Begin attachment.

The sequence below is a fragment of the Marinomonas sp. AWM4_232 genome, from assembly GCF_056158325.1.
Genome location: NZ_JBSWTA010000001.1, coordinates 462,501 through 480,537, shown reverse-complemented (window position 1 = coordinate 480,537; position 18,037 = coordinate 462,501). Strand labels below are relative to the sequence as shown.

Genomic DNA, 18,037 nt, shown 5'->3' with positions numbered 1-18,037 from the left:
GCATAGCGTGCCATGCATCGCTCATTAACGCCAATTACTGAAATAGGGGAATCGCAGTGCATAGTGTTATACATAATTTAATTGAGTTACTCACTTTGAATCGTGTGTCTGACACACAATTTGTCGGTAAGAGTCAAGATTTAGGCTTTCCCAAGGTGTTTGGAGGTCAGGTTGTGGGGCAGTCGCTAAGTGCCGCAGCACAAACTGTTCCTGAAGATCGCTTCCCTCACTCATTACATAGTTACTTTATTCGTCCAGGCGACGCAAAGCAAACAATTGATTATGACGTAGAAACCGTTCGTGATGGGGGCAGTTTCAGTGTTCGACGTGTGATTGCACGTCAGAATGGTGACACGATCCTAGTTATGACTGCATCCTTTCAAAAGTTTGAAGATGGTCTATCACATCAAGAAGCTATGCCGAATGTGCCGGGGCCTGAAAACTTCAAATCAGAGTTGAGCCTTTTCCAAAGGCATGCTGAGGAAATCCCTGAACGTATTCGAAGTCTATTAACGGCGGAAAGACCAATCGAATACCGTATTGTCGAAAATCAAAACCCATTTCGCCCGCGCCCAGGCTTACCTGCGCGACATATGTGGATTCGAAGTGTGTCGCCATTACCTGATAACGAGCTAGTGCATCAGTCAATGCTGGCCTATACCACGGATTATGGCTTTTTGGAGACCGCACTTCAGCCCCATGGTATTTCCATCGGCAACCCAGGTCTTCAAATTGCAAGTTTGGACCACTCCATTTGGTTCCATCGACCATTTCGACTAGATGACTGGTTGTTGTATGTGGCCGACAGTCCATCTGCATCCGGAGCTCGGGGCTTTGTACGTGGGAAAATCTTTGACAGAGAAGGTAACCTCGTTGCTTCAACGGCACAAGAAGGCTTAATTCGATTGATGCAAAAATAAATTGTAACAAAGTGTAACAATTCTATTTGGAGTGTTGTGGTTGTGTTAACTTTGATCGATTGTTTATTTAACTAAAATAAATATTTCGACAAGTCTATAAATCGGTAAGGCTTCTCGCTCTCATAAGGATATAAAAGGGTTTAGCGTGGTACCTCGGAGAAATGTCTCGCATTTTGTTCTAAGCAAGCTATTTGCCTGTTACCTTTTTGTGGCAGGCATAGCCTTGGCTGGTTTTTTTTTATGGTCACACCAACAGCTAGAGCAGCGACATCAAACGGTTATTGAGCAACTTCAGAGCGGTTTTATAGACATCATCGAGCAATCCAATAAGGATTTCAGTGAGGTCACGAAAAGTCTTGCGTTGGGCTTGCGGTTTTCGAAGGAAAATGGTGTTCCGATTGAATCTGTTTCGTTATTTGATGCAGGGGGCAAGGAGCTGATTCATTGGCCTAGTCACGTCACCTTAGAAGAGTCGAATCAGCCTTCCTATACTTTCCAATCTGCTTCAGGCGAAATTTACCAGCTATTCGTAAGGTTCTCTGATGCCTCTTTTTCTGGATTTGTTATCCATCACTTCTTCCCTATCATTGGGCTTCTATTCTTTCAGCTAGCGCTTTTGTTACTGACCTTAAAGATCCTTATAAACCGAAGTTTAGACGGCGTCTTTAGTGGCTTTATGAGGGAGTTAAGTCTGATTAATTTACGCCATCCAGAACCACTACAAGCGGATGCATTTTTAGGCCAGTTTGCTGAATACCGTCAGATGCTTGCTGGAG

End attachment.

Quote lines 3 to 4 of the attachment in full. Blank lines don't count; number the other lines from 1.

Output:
Genomic DNA, 18,037 nt, shown 5'->3' with positions numbered 1-18,037 from the left:
GCATAGCGTGCCATGCATCGCTCATTAACGCCAATTACTGAAATAGGGGAATCGCAGTGCATAGTGTTATACATAATTTAATTGAGTTACTCACTTTGAATCGTGTGTCTGACACACAATTTGTCGGTAAGAGTCAAGATTTAGGCTTTCCCAAGGTGTTTGGAGGTCAGGTTGTGGGGCAGTCGCTAAGTGCCGCAGCACAAACTGTTCCTGAAGATCGCTTCCCTCACTCATTACATAGTTACTTTATTCGTCCAGGCGACGCAAAGCAAACAATTGATTATGACGTAGAAACCGTTCGTGATGGGGGCAGTTTCAGTGTTCGACGTGTGATTGCACGTCAGAATGGTGACACGATCCTAGTTATGACTGCATCCTTTCAAAAGTTTGAAGATGGTCTATCACATCAAGAAGCTATGCCGAATGTGCCGGGGCCTGAAAACTTCAAATCAGAGTTGAGCCTTTTCCAAAGGCATGCTGAGGAAATCCCTGAACGTATTCGAAGTCTATTAACGGCGGAAAGACCAATCGAATACCGTATTGTCGAAAATCAAAACCCATTTCGCCCGCGCCCAGGCTTACCTGCGCGACATATGTGGATTCGAAGTGTGTCGCCATTACCTGATAACGAGCTAGTGCATCAGTCAATGCTGGCCTATACCACGGATTATGGCTTTTTGGAGACCGCACTTCAGCCCCATGGTATTTCCATCGGCAACCCAGGTCTTCAAATTGCAAGTTTGGACCACTCCATTTGGTTCCATCGACCATTTCGACTAGATGACTGGTTGTTGTATGTGGCCGACAGTCCATCTGCATCCGGAGCTCGGGGCTTTGTACGTGGGAAAATCTTTGACAGAGAAGGTAACCTCGTTGCTTCAACGGCACAAGAAGGCTTAATTCGATTGATGCAAAAATAAATTGTAACAAAGTGTAACAATTCTATTTGGAGTGTTGTGGTTGTGTTAACTTTGATCGATTGTTTATTTAACTAAAATAAATATTTCGACAAGTCTATAAATCGGTAAGGCTTCTCGCTCTCATAAGGATATAAAAGGGTTTAGCGTGGTACCTCGGAGAAATGTCTCGCATTTTGTTCTAAGCAAGCTATTTGCCTGTTACCTTTTTGTGGCAGGCATAGCCTTGGCTGGTTTTTTTTTATGGTCACACCAACAGCTAGAGCAGCGACATCAAACGGTTATTGAGCAACTTCAGAGCGGTTTTATAGACATCATCGAGCAATCCAATAAGGATTTCAGTGAGGTCACGAAAAGTCTTGCGTTGGGCTTGCGGTTTTCGAAGGAAAATGGTGTTCCGATTGAATCTGTTTCGTTATTTGATGCAGGGGGCAAGGAGCTGATTCATTGGCCTAGTCACGTCACCTTAGAAGAGTCGAATCAGCCTTCCTATACTTTCCAATCTGCTTCAGGCGAAATTTACCAGCTATTCGTAAGGTTCTCTGATGCCTCTTTTTCTGGATTTGTTATCCATCACTTCTTCCCTATCATTGGGCTTCTATTCTTTCAGCTAGCGCTTTTGTTACTGACCTTAAAGATCCTTATAAACCGAAGTTTAGACGGCGTCTTTAGTGGCTTTATGAGGGAGTTAAGTCTGATTAATTTACGCCATCCAGAACCACTACAAGCGGATGCATTTTTAGGCCAGTTTGCTGAATACCGTCAGATGCTTGCTGGAG